Optional require(s) NonNull
brian.goetz at oracle.com
Tue Oct 30 10:24:33 PDT 2012
> I am not so much concerned about how or where people start using it (this
> will settle eventually by best practices) as much as I am concerned that
> the Optional type in Java SDK will not deliver on the promise people who
> are familiar with the concept are expecting it to deliver:
The problem is with the expectations. This is a classic "blind men and elephant" problem; the thing called Optional has different "essential natures" to different viewpoints, and the problem is not that each is not valid, the problem is that we're all using the same word to describe different concepts (more precisely, assuming that the goals of the JDK team are the same as the goals of the people you condescendingly refer to as "those familiar with the concept."
There is a narrow design scope of what Optional is being used for in the JDK. The current design mostly meets that; it might be extended in small ways, but the goal is NOT to create an option monad or solve the problems that the option monad is intended to solve. (Even if we did, the result would still likely not be satisfactory; without the rest of the class library following the same monadic API conventions, without higher-kinded generics to abstract over different kinds of monads, without linguistic support for flatmap in the form of the <- operator, without pattern matching, etc, etc, the value of turning Optional into a monad is greatly decreased.) Given that this is not our goal here, we're stopping where it stops adding value according to our goals. Sorry if people are upset that we're not turning Java into Scala or Haskell, but we're not.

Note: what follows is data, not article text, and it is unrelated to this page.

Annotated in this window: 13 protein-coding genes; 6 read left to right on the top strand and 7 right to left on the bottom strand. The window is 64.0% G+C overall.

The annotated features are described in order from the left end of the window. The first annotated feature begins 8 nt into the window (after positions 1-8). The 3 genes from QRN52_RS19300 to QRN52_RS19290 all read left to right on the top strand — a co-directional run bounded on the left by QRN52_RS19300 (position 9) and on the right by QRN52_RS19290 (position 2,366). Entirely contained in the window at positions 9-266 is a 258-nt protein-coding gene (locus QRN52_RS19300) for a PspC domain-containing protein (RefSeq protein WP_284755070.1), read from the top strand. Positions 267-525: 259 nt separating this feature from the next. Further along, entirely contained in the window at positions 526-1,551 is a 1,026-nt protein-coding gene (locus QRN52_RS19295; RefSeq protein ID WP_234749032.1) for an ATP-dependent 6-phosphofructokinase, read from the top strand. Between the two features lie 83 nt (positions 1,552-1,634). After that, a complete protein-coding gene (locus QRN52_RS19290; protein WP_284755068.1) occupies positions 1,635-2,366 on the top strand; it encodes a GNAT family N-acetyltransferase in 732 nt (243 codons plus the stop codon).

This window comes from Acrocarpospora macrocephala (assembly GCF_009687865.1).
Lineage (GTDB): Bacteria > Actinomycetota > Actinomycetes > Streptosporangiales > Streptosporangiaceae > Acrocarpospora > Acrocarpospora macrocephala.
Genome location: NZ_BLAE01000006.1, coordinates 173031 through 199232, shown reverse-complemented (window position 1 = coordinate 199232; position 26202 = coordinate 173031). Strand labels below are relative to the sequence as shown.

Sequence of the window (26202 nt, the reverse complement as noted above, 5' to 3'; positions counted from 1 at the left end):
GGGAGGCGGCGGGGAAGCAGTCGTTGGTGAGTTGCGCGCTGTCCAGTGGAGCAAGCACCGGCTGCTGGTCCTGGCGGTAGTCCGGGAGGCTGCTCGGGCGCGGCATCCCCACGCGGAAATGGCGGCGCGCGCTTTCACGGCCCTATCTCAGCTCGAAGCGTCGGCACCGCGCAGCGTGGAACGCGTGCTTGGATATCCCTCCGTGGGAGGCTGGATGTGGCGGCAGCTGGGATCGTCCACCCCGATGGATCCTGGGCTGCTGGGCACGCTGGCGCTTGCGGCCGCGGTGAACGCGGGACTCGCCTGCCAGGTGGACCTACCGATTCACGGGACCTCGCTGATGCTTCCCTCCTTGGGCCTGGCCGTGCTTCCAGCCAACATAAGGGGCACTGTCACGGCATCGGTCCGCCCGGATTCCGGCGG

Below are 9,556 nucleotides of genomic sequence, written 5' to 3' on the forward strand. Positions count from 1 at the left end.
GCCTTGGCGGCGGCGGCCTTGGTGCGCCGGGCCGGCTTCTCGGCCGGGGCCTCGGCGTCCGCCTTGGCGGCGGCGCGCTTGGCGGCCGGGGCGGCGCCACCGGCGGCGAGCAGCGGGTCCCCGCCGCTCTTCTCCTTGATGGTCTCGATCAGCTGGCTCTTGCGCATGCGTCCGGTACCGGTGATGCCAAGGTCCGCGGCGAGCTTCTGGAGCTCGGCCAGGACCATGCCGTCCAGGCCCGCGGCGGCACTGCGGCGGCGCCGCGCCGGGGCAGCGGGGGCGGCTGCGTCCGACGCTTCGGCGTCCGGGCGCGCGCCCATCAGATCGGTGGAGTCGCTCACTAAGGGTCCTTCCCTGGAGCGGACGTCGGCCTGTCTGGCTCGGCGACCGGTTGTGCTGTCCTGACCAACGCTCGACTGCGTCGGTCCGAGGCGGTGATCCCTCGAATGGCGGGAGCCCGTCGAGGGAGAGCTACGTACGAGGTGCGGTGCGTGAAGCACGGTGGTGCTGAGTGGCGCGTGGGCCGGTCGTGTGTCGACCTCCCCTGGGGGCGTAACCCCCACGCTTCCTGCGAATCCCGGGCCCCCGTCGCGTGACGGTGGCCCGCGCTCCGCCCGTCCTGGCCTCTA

On a purely practical note, the discussions surrounding Optional have exceeded its design budget by several orders of magnitude. We've carefully considered the considerable input we've received, spent no small amount of time thinking about it, and have concluded that the current design center is the right one for the current time. What is surely meant as well-intentioned input is in fact rapidly turning into a denial-of-service attack. We could spend endless time arguing this back and forth, and there'd be no JDK 8 as a result. I'm sure no one wants that.
So, let's keep our input on the subject to that which is within the design center of the current implementation, rather than trying to convince us to change the design center.
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